Cleveland Indians: Use of Name and Logo Back in the News

A Canadian court recently denied an injunction to bar the use of the Cleveland Indians name and Chief Wahoo logo in Canada during the ALCS.

The Cleveland Indians are up 3-1 over the Toronto Blue Jays in the ALCS, but some news surrounding the organization’s name was back in the news earlier this week.

An injunction was sought to bar the use of the “Indians” name and the use of the “Chief Wahoo” logo during the games in Canada. While it ended up being denied, it did bring up the issue of the use of the name and logo once again.

First, let’s talk about the timing. It is rather suspect to seek this injunction during the middle of the ALCS, as it could easily have been done during the regular season or at any point throughout the year. Obviously, the Indians being on a grand stage in the ALCS brings the issue to the forefront, but it seemed to be a move made to affect the players who have nothing to do with the existence of the name.

But on to the name and the logo. The fact the team uses a name and logo that can be challenged in a court is not ideal. It seems so easy to name a sports team after literally anything other than a group of people, yet the Indians still feature a name that can be considered offensive to Native Americans, especially with the use of the “Chief Wahoo” logo.

It is a name that carries a century of tradition, although that does not necessarily mean it should stick around. With issues like this, the organization should make a real effort to open up a serious dialogue with those who find it offensive, which in this case is certain members of the Native American community, along with individuals of many backgrounds who support a change.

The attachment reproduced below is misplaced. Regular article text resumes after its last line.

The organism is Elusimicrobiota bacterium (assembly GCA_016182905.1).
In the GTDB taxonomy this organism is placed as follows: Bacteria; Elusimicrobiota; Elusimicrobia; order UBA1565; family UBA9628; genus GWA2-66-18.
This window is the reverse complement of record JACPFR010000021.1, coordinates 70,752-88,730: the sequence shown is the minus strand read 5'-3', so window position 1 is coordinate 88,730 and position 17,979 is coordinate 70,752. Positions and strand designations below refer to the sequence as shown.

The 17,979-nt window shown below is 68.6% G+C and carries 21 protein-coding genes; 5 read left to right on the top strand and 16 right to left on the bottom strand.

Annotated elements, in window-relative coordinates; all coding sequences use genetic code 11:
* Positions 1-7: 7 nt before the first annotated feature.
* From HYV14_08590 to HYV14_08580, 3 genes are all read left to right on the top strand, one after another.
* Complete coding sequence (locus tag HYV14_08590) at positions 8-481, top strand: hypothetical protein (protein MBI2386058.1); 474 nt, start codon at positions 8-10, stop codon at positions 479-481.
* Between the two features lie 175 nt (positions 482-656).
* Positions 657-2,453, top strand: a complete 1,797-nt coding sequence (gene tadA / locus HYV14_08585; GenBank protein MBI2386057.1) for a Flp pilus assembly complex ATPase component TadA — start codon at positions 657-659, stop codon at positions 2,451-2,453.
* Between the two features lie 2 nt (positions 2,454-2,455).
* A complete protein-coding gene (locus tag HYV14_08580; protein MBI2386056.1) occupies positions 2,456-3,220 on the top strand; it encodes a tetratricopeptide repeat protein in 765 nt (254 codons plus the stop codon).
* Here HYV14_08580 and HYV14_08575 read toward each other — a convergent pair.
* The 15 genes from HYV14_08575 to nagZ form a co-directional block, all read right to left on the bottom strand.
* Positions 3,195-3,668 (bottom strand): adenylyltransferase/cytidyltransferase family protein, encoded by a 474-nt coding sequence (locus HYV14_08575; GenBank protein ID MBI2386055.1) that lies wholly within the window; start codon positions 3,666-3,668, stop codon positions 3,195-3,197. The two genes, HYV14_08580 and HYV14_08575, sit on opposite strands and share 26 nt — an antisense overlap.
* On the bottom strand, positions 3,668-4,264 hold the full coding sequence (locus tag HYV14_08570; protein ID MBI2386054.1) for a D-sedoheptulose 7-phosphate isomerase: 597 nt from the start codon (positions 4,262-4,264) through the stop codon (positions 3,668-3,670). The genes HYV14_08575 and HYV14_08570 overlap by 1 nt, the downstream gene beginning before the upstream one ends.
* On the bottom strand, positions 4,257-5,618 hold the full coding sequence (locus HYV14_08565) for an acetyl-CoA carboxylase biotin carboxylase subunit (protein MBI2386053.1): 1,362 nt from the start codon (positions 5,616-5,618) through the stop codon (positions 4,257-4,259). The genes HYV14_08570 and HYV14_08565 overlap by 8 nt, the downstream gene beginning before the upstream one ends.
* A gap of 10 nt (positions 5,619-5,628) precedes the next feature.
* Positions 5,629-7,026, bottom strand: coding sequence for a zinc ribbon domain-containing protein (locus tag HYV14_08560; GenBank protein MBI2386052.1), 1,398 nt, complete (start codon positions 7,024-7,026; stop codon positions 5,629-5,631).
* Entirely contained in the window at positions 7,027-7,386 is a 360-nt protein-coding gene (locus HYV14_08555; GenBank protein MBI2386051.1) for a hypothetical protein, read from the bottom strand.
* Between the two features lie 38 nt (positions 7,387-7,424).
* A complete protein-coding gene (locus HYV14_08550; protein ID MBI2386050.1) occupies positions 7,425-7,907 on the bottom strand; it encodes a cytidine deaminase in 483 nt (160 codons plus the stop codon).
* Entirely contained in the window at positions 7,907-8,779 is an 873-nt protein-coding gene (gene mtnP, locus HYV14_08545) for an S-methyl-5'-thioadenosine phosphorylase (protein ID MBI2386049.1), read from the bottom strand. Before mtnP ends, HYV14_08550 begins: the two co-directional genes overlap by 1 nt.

This would give those in charge an idea of why it upsets others, without just claiming its tradition and fighting against even considering a change, which is what the Washington Redskins organization seems to be doing.

There is a group of fans who are fine with a change and just want the team to win, and there are others who would be furious if the team changed its name, citing the idea of tradition. We are not here to say one side is right or wrong, but fans must remember that society is bigger than baseball. There are groups out there who have dealt with terrible oppression. So the least a professional sports team could do is pick a harmless name and get the focus back to the game on the field.

This article originally appeared on